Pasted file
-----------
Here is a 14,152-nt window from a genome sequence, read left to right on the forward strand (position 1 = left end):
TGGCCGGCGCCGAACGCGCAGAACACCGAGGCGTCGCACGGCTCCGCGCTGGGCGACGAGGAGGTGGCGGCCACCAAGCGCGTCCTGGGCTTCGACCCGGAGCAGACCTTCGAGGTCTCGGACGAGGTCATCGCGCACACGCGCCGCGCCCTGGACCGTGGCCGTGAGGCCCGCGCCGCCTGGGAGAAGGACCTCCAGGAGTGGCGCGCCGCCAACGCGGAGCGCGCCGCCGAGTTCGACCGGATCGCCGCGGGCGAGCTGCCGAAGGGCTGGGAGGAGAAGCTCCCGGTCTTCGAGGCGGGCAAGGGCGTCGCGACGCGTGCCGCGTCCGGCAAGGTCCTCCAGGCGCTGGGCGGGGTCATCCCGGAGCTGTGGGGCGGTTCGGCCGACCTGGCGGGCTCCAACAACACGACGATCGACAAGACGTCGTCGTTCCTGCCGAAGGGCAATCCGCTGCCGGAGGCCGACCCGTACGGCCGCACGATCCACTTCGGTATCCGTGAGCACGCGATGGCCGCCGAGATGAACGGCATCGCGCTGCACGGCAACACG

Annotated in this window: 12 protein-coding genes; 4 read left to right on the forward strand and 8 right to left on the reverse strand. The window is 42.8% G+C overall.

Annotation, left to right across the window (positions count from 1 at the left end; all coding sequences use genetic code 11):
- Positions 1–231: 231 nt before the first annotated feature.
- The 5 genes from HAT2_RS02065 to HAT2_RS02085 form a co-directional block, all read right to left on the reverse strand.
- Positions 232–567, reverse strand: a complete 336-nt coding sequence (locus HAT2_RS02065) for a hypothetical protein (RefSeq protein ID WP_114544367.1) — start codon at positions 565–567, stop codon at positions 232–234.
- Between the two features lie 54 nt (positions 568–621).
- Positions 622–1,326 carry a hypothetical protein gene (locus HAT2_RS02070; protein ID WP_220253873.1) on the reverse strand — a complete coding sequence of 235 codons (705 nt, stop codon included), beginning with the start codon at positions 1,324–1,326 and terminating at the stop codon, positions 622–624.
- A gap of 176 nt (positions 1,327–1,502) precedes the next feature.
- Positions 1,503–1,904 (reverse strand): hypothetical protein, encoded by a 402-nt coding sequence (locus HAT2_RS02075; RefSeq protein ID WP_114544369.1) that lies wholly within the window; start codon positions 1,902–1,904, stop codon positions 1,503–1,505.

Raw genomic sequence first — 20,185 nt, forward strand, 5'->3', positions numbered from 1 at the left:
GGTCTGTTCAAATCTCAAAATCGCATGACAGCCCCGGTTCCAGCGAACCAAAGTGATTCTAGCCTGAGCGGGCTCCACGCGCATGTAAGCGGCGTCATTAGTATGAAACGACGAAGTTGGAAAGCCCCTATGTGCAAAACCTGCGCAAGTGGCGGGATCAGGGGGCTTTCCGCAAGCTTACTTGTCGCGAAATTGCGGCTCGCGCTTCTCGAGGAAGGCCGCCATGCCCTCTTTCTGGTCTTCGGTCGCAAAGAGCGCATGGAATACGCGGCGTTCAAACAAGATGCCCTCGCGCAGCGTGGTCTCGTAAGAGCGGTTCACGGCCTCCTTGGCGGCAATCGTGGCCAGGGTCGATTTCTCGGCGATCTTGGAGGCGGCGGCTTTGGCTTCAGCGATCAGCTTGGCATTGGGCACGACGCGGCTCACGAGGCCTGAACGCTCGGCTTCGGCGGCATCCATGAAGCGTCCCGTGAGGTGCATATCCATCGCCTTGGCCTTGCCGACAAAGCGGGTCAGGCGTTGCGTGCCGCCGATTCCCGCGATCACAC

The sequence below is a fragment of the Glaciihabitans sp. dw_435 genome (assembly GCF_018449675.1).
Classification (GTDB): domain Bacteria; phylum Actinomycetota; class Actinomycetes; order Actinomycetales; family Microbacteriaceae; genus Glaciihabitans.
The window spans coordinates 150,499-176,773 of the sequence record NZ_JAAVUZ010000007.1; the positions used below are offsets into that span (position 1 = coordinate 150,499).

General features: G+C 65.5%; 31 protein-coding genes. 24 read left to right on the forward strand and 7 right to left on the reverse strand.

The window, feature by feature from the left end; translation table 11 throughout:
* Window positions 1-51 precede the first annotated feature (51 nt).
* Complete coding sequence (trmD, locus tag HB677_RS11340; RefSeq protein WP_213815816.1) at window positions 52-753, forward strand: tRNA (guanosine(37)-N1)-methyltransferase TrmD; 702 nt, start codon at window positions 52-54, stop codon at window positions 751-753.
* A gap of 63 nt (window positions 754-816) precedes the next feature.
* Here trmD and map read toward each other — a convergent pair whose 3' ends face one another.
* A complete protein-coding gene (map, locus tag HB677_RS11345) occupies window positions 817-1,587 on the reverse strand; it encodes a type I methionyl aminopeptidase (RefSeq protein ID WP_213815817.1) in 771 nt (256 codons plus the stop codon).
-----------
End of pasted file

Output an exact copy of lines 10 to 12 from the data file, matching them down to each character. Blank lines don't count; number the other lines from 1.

- A gap of 176 nt (positions 1,327–1,502) precedes the next feature.
- Positions 1,503–1,904 (reverse strand): hypothetical protein, encoded by a 402-nt coding sequence (locus HAT2_RS02075; RefSeq protein ID WP_114544369.1) that lies wholly within the window; start codon positions 1,902–1,904, stop codon positions 1,503–1,505.

Raw genomic sequence first — 20,185 nt, forward strand, 5'->3', positions numbered from 1 at the left: